Thanks again for your help, I really appreciate your information.
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#4
The importer is assigning that particular frog a 'location protection' and using code words (letters) instead of more commonly used geographic terms. It is also a deeper shade or orange, and not true red. True red is a difficult colour to find in dart frogs. Most are shades of orange. It's legs are blue to grey, not green but that is more the fault of the camera.

I would guess that frog is from the Panamanian area of Almirante or 'Man Creek'. A striking animal indeed, and a good choice for a first pumilio.
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#5
Oh and 'Cristobals' are highly variable phenotypes...plenty of diverse spotting and pattern. Nice frogs, all.

Buy from a fellow hobbyist...you just may find one close by and save on shipping, ect.
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#6
Philsuma Wrote:Oh and 'Cristobals' are highly variable phenotypes...plenty of diverse spotting and pattern. Nice frogs, all.

Buy from a fellow hobbyist...you just may find one close by and save on shipping, ect.

I live in Central California and there aren't many hobbyists around. Especially ones that keep Pumilios. The closest breeders would be be either the Bay area or Southern California.

There is a lot happening in the hobby right now and I want to be really careful who I buy frogs from. I've had good luck with every species I've kept and I hope the Pumilios will be a little challenging.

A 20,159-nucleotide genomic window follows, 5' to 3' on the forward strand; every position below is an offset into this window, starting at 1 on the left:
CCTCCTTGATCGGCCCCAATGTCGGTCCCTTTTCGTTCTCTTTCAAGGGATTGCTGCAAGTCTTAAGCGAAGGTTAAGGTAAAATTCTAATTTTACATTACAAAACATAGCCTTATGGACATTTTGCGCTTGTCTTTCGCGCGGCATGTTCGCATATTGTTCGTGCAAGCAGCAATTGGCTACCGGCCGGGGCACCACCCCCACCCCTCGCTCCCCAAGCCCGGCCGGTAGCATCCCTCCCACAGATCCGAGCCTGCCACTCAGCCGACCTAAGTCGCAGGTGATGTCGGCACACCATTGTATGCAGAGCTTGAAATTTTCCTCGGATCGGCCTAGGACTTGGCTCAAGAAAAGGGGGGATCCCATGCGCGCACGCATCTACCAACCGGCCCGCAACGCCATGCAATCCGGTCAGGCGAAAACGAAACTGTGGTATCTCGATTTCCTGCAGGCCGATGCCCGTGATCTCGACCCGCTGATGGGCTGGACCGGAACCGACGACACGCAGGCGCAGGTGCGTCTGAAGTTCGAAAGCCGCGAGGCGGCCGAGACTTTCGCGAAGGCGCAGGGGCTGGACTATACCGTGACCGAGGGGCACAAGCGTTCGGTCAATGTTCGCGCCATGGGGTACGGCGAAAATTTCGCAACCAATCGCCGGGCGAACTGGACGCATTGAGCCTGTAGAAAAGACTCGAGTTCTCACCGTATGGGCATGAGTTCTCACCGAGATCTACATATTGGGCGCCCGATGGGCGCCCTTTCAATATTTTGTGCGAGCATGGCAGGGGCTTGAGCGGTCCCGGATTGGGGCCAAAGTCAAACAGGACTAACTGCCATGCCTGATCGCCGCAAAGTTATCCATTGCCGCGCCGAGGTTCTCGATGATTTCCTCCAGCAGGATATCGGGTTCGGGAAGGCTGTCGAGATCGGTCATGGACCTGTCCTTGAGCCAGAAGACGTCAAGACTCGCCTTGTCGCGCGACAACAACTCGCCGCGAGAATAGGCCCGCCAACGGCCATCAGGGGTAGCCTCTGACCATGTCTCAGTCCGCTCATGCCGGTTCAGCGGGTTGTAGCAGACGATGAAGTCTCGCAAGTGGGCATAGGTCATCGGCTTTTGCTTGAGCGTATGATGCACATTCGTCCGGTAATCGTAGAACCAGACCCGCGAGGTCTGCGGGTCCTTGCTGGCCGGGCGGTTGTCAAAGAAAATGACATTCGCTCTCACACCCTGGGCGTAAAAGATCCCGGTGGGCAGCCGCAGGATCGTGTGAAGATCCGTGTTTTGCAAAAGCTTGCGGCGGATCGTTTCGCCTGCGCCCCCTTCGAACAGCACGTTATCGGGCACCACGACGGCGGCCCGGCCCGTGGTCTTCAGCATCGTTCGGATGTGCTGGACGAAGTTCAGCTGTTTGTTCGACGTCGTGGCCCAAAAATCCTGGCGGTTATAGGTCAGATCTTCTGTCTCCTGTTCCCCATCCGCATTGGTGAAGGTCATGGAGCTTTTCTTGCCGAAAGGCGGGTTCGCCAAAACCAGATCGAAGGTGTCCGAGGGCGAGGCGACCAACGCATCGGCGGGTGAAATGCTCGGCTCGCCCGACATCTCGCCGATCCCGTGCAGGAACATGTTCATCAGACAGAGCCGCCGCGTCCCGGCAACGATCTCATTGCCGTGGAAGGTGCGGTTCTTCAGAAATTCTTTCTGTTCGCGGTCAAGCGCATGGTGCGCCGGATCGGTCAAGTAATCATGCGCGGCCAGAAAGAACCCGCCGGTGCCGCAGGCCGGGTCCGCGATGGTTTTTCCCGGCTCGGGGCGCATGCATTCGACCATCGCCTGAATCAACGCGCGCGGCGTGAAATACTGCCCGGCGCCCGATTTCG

In your opinion what do you think I should consider when choosing my first Pumilio type? Here are the types I'm considering but these are just based on their looks and what I like;

Man Creek, Salt Creek, Vulture Point
San Cristobal
Bri Bri
Cayo Nancy - Solarte

Thanks,
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#7
Just buy from a local experienced hobbyist. If he is mustard, he will take care of you totally.

The breeders to avoid sell tiny or 'too newly' morphed frogs.
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#8
In terms of husbandry practices, virtually all pumilio are very similar in needs and care. For the newbie, probably the only species that I would NOT recommend would be the 'Escudo' morph / population and the reason being, that they are a lot smaller sized as adults and correspondingly tiny as metamorphs - very hard to notice and get feeding correctly. Add to that, that they are @ 50% more expensive.
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#9
One last question for now...How much do Pumilio climb? Are there some types that climb more than others?

Do they need more length than height?
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#10
They do climb. As much as thumbnails. I always keep pumilio in enclosures that are more high than wide.